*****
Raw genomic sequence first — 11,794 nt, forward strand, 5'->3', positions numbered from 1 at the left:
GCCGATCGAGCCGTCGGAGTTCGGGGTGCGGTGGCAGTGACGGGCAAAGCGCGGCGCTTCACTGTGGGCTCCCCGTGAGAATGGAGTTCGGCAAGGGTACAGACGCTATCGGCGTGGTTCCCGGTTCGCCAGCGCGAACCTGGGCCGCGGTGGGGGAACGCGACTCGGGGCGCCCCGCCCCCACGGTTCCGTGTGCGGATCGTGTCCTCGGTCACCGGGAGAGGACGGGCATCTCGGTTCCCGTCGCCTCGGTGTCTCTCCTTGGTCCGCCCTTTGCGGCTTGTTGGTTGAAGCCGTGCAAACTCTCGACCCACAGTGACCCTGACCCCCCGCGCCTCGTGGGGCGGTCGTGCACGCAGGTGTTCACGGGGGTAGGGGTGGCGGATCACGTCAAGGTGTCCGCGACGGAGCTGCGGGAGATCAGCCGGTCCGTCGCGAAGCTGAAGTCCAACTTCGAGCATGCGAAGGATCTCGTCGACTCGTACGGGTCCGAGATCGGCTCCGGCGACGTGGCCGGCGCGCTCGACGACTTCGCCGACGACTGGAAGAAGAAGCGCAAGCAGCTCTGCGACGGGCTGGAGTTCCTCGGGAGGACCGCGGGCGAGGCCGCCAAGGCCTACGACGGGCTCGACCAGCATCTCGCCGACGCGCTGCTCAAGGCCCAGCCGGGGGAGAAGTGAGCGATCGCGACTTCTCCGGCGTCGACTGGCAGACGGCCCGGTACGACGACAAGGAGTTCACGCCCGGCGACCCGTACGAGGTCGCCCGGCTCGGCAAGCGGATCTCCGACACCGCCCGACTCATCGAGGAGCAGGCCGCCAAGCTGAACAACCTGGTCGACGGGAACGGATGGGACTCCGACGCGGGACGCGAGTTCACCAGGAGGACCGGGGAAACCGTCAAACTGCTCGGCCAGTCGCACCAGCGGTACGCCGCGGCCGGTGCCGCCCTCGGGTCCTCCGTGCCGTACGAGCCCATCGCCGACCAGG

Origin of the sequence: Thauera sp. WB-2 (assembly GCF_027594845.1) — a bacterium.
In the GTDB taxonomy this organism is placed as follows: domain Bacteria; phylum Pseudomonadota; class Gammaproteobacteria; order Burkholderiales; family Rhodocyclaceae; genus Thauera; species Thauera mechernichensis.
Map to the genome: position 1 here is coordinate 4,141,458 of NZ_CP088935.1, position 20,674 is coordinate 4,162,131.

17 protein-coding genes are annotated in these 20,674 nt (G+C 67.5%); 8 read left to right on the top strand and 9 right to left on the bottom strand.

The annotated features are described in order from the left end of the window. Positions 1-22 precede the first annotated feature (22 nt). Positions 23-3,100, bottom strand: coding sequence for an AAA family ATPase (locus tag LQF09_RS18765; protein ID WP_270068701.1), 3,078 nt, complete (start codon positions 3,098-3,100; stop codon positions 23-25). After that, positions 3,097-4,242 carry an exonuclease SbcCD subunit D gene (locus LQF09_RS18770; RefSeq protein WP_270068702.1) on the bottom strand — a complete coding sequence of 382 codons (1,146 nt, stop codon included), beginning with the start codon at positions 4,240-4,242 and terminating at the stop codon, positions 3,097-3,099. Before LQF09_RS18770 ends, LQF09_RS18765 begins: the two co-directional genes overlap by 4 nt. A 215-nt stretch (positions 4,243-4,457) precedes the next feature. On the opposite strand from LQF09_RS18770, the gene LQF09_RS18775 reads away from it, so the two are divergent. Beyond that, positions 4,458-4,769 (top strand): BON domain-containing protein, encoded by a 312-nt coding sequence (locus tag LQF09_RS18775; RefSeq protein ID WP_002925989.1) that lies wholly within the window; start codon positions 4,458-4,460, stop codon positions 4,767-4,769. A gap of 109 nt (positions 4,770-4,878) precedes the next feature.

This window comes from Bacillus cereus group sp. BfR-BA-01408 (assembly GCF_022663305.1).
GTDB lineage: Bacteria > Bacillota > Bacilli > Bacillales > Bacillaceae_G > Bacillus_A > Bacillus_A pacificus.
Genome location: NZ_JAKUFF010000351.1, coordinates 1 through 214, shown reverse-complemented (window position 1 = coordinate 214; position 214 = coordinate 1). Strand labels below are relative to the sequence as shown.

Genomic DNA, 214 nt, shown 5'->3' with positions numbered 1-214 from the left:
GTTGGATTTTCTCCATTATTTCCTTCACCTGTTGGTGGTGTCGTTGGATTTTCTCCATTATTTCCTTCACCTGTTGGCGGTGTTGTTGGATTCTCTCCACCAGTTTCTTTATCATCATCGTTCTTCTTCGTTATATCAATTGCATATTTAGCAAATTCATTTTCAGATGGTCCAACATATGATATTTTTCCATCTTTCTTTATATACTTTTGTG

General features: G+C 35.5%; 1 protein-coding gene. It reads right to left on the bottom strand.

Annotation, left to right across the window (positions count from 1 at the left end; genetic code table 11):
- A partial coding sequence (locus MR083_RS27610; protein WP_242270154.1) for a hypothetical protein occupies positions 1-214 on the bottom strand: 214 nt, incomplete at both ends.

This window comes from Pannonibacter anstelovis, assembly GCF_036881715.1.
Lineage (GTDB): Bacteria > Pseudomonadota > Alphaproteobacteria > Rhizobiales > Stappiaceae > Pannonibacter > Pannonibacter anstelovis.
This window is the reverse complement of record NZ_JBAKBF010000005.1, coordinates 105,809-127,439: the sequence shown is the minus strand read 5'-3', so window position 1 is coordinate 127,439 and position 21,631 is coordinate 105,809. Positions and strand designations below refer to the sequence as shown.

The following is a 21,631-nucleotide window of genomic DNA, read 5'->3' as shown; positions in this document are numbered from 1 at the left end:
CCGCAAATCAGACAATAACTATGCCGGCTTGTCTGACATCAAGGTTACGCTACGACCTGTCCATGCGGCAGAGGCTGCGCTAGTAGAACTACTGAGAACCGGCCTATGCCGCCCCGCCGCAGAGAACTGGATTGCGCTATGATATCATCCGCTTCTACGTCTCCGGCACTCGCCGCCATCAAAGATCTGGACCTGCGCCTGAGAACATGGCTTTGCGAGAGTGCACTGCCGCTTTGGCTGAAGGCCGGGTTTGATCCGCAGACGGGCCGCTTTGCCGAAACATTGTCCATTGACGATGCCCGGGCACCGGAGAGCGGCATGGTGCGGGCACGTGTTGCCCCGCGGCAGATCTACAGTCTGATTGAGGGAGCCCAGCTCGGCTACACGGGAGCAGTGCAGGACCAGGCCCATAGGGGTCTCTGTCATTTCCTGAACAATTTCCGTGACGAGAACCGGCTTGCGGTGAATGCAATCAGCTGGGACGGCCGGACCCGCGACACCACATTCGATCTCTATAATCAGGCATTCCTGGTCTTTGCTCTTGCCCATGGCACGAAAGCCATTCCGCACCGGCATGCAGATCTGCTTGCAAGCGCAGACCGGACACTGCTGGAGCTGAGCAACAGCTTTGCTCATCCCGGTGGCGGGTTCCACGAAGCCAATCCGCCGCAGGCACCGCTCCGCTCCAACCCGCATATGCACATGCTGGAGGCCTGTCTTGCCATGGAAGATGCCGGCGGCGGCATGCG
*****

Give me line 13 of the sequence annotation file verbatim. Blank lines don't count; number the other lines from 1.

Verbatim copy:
General features: G+C 35.5%; 1 protein-coding gene. It reads right to left on the bottom strand.